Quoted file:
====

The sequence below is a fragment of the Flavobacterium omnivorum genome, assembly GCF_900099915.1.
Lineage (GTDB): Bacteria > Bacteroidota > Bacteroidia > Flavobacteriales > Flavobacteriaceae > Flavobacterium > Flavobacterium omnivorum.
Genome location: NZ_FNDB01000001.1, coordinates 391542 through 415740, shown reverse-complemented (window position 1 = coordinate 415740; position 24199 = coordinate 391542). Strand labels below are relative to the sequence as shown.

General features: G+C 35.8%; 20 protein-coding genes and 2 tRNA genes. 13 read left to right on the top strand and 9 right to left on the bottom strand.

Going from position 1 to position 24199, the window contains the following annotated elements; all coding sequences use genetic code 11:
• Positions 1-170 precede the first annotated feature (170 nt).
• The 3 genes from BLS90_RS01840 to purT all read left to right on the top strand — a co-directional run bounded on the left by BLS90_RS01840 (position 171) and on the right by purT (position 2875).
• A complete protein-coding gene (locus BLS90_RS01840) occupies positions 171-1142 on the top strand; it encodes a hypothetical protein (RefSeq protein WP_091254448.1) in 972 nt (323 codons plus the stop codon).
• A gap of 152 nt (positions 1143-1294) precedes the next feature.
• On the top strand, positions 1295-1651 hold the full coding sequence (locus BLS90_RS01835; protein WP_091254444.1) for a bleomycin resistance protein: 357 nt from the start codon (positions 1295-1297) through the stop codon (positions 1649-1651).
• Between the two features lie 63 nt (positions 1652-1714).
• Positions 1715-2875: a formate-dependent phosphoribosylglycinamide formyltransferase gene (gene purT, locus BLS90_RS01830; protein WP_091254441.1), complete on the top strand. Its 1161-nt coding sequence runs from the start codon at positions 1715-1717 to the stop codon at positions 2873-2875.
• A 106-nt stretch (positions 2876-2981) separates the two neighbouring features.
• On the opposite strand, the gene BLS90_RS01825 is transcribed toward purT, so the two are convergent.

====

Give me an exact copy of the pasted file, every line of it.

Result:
The sequence below is a fragment of the Flavobacterium omnivorum genome, assembly GCF_900099915.1.
Lineage (GTDB): Bacteria > Bacteroidota > Bacteroidia > Flavobacteriales > Flavobacteriaceae > Flavobacterium > Flavobacterium omnivorum.
Genome location: NZ_FNDB01000001.1, coordinates 391542 through 415740, shown reverse-complemented (window position 1 = coordinate 415740; position 24199 = coordinate 391542). Strand labels below are relative to the sequence as shown.

General features: G+C 35.8%; 20 protein-coding genes and 2 tRNA genes. 13 read left to right on the top strand and 9 right to left on the bottom strand.

Going from position 1 to position 24199, the window contains the following annotated elements; all coding sequences use genetic code 11:
• Positions 1-170 precede the first annotated feature (170 nt).
• The 3 genes from BLS90_RS01840 to purT all read left to right on the top strand — a co-directional run bounded on the left by BLS90_RS01840 (position 171) and on the right by purT (position 2875).
• A complete protein-coding gene (locus BLS90_RS01840) occupies positions 171-1142 on the top strand; it encodes a hypothetical protein (RefSeq protein WP_091254448.1) in 972 nt (323 codons plus the stop codon).
• A gap of 152 nt (positions 1143-1294) precedes the next feature.
• On the top strand, positions 1295-1651 hold the full coding sequence (locus BLS90_RS01835; protein WP_091254444.1) for a bleomycin resistance protein: 357 nt from the start codon (positions 1295-1297) through the stop codon (positions 1649-1651).
• Between the two features lie 63 nt (positions 1652-1714).
• Positions 1715-2875: a formate-dependent phosphoribosylglycinamide formyltransferase gene (gene purT, locus BLS90_RS01830; protein WP_091254441.1), complete on the top strand. Its 1161-nt coding sequence runs from the start codon at positions 1715-1717 to the stop codon at positions 2873-2875.
• A 106-nt stretch (positions 2876-2981) separates the two neighbouring features.
• On the opposite strand, the gene BLS90_RS01825 is transcribed toward purT, so the two are convergent.